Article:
In other words, he blamed America's gun owners for that horrible incident. And I didn't see any media outrage about his inflammatory and unfair accusation.


Laurel, Md.: Isn't the blurb in the intro "criminals misuse guns, not law-abiding citizens" essentially a tautology?

Within the context of the Second Amendment, are there any sensible steps that CAN be taken to keep some reasonable portion of guns out of the hands of criminals BEFORE they they are used in crimes?

Dr. Tim Wheeler: I believe there is something that can be done. The typical murderer already has four felony arrests, not counting his juvenile offenses.

What the NRA is saying is don't give these highly aberrant and dangerous predators a second chance. Don't allow THEM to have guns, and you will essentially take care of the crime problem. Especially if you don't take away guns from the good guys.


Washington, D.C.: One of the gun "reforms" that seems to get gun owners up in arms is the idea of registration and licensing. First of all, the courts have not ruled definitively that that the Second Amendment guarantees an individual's right to own a gun. But even if that were a specific right, there is no specific right to own one anonymously. I have to get a license and register my car, I have to get a license to own a dog – even to catch a fish. What's the big deal about registering to own a gun? How does that take away someone's right to own?

Dr. Tim Wheeler: Registration and licensing have traditionally been used as a way to identify and confiscate guns. It happened in New York, in England, and in Australia.

This is not just paranoia. Right now in California the Attorney General is consfiscating guns that were dutifully registered by their then-lawful owners. (Don't think that the criminals registered theirs).

This is a very real concern of regular gun owners, and they have good reason to be concerned.


Free Media: On Friday, Smith & Wesson agreed to install child safety locks on guns in exchange for governments – federal, state and local – dropping their lawsuits against the gun industry. What do you think of this development? Should other gun makers follow suit? In your opinion, would such measures cut down on the number of gun-related violence – particularly accidents in the home?

Dr. Tim Wheeler: Smith and Wesson has been giving out free trigger locks with each handgun they make for over two years.

The deal they cut with the government is a capitulation to the overwhelming power of the government...minus the inconvenience (for the administration) of due process.

Does Smith and Wesson think that HUD officials and the other folks who beat them into this deal will like them any better now? There will be more demands, more legal threats. If the firearm industry capitulates, they will learn the strategic value of appeasement. They will go out of business.


Chicago, Ill.: So is it your position that any citizen – even law-abiding – should be able to own any gun he or she wants to buy? Including semi-automatic, etc.? Is it OK if they've become certified in gun safety classes? Is that really what we're talking about in terms of gun ownership? I've taken a class, so now I should be able to own an Uzi?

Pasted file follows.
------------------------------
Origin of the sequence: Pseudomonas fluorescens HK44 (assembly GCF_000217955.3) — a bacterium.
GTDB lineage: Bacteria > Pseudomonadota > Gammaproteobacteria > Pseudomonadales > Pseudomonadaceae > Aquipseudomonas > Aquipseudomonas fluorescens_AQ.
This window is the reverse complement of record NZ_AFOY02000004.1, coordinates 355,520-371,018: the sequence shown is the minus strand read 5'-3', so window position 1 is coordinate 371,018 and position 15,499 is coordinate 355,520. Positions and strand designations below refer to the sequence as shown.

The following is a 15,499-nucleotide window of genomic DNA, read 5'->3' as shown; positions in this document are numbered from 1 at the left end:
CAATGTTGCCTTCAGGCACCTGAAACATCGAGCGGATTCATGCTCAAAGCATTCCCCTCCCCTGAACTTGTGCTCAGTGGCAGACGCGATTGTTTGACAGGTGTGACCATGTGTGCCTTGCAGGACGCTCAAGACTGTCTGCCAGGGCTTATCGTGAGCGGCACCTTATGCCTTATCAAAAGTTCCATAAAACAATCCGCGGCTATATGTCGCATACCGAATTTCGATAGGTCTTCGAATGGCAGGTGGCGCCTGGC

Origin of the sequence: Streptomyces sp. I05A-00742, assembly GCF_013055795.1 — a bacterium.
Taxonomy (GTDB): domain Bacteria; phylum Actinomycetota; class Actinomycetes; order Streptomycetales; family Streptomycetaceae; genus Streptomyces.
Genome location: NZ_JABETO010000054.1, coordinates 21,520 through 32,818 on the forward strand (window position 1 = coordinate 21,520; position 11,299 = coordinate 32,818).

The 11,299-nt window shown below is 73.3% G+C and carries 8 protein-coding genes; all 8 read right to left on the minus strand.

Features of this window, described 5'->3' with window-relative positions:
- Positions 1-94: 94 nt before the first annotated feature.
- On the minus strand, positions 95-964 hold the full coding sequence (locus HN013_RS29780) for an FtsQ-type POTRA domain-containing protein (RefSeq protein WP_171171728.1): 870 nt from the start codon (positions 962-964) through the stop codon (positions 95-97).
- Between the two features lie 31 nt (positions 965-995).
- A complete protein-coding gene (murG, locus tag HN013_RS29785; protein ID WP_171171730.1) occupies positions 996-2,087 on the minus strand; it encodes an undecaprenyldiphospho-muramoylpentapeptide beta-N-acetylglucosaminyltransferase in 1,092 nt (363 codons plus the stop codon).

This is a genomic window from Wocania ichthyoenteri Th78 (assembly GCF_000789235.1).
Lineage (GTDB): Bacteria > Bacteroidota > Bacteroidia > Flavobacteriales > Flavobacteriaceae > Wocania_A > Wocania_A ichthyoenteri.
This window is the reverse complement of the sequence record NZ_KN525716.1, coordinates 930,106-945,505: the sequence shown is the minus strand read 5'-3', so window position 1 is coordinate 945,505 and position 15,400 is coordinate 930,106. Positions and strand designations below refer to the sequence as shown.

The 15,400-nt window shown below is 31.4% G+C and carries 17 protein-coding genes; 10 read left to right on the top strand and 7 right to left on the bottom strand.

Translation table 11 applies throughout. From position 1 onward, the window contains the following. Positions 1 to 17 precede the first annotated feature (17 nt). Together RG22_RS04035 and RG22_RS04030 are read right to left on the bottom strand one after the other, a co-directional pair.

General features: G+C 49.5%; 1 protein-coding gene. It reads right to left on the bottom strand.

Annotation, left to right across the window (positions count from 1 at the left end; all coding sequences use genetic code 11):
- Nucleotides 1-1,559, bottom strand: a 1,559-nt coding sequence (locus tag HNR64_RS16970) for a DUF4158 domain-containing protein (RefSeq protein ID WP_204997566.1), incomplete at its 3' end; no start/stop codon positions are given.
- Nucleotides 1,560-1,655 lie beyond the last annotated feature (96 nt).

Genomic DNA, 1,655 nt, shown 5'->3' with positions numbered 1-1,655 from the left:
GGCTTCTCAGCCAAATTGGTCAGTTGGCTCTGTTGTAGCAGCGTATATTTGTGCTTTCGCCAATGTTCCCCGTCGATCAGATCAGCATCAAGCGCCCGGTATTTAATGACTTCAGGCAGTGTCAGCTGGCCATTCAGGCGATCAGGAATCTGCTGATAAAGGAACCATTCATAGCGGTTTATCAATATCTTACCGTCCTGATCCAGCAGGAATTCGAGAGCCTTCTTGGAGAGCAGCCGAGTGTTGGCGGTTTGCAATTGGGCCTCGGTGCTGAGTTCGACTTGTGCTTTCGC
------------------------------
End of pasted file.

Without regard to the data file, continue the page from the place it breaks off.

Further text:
Dr. Tim Wheeler: As long as you're a law-abiding citizen the answer to your questions are yes, yes, yes, yes, and yes.


Rockville, Md.: Dr. Wheeler,

I am shocked that a doctor is on the wrong side of the gun debate. When the Second Amendment was enacted, there was far greater need for personal protection than there is now. Do you really believe responsible people should go out and buy guns for so-called "personal protection," when the need for individuals to be so armed is often overstated? Admit it, the Second Amendment as is often cited by gun lovers is truly a camouflage.

Dr. Tim Wheeler: I say look at history. We just finished the bloodiest century in the history of humankind, with the worst large-scale tyranny ever. Can you really say we are safer in the world than we were in the Founders' time?

And I say look at the science. The best criminology science we have had for over 20 years says that firearms in the hands of good people save lives, prevent injury, and protect property by defending against violent crime.

Let's try to look beyond emotional diatribes and look at the facts.


Free Media: That was our last question today for Dr. Tim Wheeler, director of Doctors for Responsible Gun Ownership. Thanks to Dr. Wheeler, and to everyone who joined us today.

We're talking about guns all week on "Free Media." Please feel free to send in your questions early. Joe Sudbay, a spokesman for Handgun Control, Inc., will join us Wednesday at noon EST to talk about gun laws and the Smith & Wesson agreement. Rep. Bill McCollum (R-Fla.) will be online on Thursday at noon EST to talk about his legislation to take the Project Exile program national. In addition, feel free to direct your questions about the Second Amendment and the courts and the Emerson case to Post Supreme Court reporter Joan Biskupic in "Holding Court" on Friday at 11 a.m. EST.